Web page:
Brescello

Brescello is situated alongside the main leeve of Po River; it is the town of "Don Camillo and Peppone", and capital of the "little world" described by writer Giovanni Guareschi.

Information and contacts

Altitude: 24 metres
Inhabitants: 5.625 updated to December 1, 2018
Post code: 42041
Patron Saint: San Genesio August 25th
Hamlets: Lentigione, Ghiarole, Sorbolo a Mane
Weekly market day: Thursday
+39 0522.482511 Municipality
Municipality of Brescello

How to get there

National Road SS 62 (Mantua to Parma).
By train from the train station of Reggio Emilia: train to Guastalla and then train Suzzara-Parma

Historical notes

The ancient Roman settlement of Brixellum was already inhabited in pre-historic times (as shown by the items recovered in the Motta Balestri archaeological excavations). It was one of the main centres of the Reggio Emilia area in Roman times. In the 4th century St Ambrose listed it as one of the partially destroyed Italian towns which he had visited in the Po valley when the Roman Empire was in full decline. As a Byzantine military centre it soon became the concentration of resistance against the Lombards. It was almost completely destroyed in the struggles that followed, enjoying a renaissance in the 10th century under Adalberto Atto of Canossa. Since then, it continued to maintain its military importance. It united with the Parma Commune, later forming part of the lands of a series of noble families and states: the Viscontis, the Venetians, the Sforzas and, from 1479, the Este family. Alfonso II D’Este fortified the town in 1553 with a pentagonal city wall that was destroyed in 1703. It was the home town of the philosopher Mario Nizzoli and the librarian Antonio Panizzi (founder of the famous British Museum Library in London). The town still retains much that recalls its past. A statue of Hercules stands in the main town square, commissioned by the Este family from Sansovino in 1552, the Church of Santa Maria Maggiore contains works by Zatti (a 19th-century painter from Brescello). It also houses the “Natività di Maria” (Nativity of Mary) and “Cristo Portato al Sepolcro” (Christ Carried to the Sepulchre) by A. Gualdi, a 16th-century Emilian painter. In the nearby local government building is a small but important collection of archaeological finds excavated in the area. The other church in the town is dedicated to San Giorgio and has an important Romanesque bell tower dating back to the 12th century.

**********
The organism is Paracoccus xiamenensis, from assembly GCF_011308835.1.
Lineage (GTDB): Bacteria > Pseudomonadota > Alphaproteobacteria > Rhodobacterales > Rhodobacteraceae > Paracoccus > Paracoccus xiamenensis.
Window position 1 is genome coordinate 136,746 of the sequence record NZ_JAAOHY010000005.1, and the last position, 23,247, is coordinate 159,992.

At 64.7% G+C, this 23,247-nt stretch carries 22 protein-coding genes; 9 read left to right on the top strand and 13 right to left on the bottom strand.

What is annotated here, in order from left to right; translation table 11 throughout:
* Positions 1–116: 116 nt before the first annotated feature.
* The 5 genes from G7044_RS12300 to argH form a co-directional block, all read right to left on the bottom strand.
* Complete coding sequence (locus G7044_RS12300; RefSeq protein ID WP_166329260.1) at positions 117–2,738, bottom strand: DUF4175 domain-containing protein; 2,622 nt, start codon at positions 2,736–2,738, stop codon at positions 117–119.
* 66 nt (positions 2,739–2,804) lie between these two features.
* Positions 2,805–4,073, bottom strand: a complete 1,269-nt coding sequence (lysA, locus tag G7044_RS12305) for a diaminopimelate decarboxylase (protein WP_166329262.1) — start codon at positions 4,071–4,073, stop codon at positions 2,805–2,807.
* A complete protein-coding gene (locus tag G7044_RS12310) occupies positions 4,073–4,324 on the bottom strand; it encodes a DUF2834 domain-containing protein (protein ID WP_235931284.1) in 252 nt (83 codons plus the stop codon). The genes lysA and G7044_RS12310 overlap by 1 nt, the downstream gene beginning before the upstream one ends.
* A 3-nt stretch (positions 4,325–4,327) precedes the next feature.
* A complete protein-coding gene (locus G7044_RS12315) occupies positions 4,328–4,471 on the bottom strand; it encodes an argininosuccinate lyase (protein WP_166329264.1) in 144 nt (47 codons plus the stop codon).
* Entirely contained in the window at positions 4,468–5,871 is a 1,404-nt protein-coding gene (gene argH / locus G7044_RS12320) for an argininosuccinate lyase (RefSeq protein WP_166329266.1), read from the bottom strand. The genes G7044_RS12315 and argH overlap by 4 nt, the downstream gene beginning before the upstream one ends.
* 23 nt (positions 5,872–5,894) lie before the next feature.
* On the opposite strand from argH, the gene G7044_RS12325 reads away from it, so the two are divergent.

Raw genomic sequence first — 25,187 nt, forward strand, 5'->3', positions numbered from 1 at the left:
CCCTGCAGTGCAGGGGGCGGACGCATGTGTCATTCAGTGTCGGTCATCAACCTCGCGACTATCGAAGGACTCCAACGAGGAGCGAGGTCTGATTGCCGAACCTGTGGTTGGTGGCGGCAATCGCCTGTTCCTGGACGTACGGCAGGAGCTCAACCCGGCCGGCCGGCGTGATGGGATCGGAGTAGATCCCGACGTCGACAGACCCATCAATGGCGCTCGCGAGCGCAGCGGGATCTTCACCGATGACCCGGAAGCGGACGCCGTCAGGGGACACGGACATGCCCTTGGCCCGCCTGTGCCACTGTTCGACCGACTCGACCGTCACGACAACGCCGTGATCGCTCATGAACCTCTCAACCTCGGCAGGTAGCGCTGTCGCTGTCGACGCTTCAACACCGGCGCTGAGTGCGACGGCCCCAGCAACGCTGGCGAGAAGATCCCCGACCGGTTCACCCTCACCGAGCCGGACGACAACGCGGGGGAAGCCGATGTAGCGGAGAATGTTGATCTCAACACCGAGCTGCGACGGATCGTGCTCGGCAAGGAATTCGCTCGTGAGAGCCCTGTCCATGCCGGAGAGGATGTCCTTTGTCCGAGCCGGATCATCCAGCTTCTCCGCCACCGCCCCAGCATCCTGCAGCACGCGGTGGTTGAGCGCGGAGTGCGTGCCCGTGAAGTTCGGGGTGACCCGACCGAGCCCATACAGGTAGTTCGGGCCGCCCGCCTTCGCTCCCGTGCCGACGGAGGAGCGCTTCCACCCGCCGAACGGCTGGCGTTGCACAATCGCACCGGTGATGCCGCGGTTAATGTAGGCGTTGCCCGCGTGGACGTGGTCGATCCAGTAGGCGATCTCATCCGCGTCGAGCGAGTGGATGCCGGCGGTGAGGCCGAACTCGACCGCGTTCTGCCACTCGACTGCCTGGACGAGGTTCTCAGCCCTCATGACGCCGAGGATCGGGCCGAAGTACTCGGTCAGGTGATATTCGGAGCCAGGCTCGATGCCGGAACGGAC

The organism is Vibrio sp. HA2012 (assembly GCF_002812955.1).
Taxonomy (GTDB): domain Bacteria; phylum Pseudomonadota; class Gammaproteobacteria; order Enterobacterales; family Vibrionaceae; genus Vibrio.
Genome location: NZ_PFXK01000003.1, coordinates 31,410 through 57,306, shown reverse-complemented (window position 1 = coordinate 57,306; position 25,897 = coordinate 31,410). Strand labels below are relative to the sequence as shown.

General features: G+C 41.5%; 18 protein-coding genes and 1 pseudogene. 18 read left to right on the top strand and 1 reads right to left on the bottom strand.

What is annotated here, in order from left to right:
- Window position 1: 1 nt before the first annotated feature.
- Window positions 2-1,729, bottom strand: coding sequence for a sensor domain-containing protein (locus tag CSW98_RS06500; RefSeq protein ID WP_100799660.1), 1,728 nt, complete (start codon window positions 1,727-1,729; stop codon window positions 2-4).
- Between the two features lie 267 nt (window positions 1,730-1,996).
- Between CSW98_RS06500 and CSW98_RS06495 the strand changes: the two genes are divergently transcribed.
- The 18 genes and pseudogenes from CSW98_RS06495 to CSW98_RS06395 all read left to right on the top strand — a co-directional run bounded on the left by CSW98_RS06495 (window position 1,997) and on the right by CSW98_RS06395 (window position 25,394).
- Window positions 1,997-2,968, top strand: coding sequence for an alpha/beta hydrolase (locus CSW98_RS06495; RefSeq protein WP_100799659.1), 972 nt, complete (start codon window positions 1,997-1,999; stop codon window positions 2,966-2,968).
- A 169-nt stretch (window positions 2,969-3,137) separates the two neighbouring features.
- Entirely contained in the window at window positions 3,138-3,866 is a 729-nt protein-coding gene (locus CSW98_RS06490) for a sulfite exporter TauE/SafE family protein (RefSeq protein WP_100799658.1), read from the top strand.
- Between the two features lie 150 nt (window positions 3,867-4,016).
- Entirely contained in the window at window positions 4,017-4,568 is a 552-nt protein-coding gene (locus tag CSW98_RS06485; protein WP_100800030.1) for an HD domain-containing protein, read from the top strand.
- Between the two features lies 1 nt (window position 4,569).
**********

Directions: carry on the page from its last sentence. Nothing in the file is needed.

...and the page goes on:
Much of the fame of this town is connected to its portrayal in film based on the stories of the Parma writer Giovanino Guareschi (1908 to 1968). All the films featuring “Don Camillo and Peppone” were filmed on location in Brescello itself. Visitors can see the “Museo Peppone e Don Camillo” (the Peppone and Don Camillo Museum ). There are guided tours round the “Museo Archeologico” (the Archaeological Museum). It is also possible to take a boat-trip on the River Po during the spring and summer.

The ancient Roman settlement of Brixellum was already inhabited in pre-historic times (as shown by the items recovered in the Motta Balestri archaeological excavations). It was one of the main centres of the Reggio Emilia area in Roman times. In the 4th century St Ambrose listed it as one of the partially destroyed Italian towns which he had visited in the Po valley when the Roman Empire was in full decline. As a Byzantine military centre it soon became the concentration of resistance against the Lombards. It was almost completely destroyed in the struggles that followed, enjoying a renaissance in the 10th century under Adalberto Atto of Canossa. Since then, it continued to maintain its military importance. It united with the Parma Commune, later forming part of the lands of a series of noble families and states: the Viscontis, the Venetians, the Sforzas and, from 1479, the Este family. Alfonso II D’Este fortified the town in 1553 with a pentagonal city wall that was destroyed in 1703. It was the home town of the philosopher Mario Nizzoli and the librarian Antonio Panizzi (founder of the famous British Museum Library in London). The town still retains much that recalls its past. A statue of Hercules stands in the main town square, commissioned by the Este family from Sansovino in 1552, the Church of Santa Maria Maggiore contains works by Zatti (a 19th-century painter from Brescello). It also houses the “Natività di Maria” (Nativity of Mary) and “Cristo Portato al Sepolcro” (Christ Carried to the Sepulchre) by A. Gualdi, a 16th-century Emilian painter. In the nearby local government building is a small but important collection of archaeological finds excavated in the area. The other church in the town is dedicated to San Giorgio and has an important Romanesque bell tower dating back to the 12th century.
Much of the fame of this town is connected to its portrayal in film based on the stories of the Parma writer Giovanino Guareschi (1908 to 1968). All the films featuring “Don Camillo and Peppone” were filmed on location in Brescello itself. Visitors can see the “Museo Peppone e Don Camillo” (the Peppone and Don Camillo Museum ). There are guided tours round the “Museo Archeologico” (the Archaeological Museum). It is also possible to take a boat-trip on the River Po during the spring and summer.

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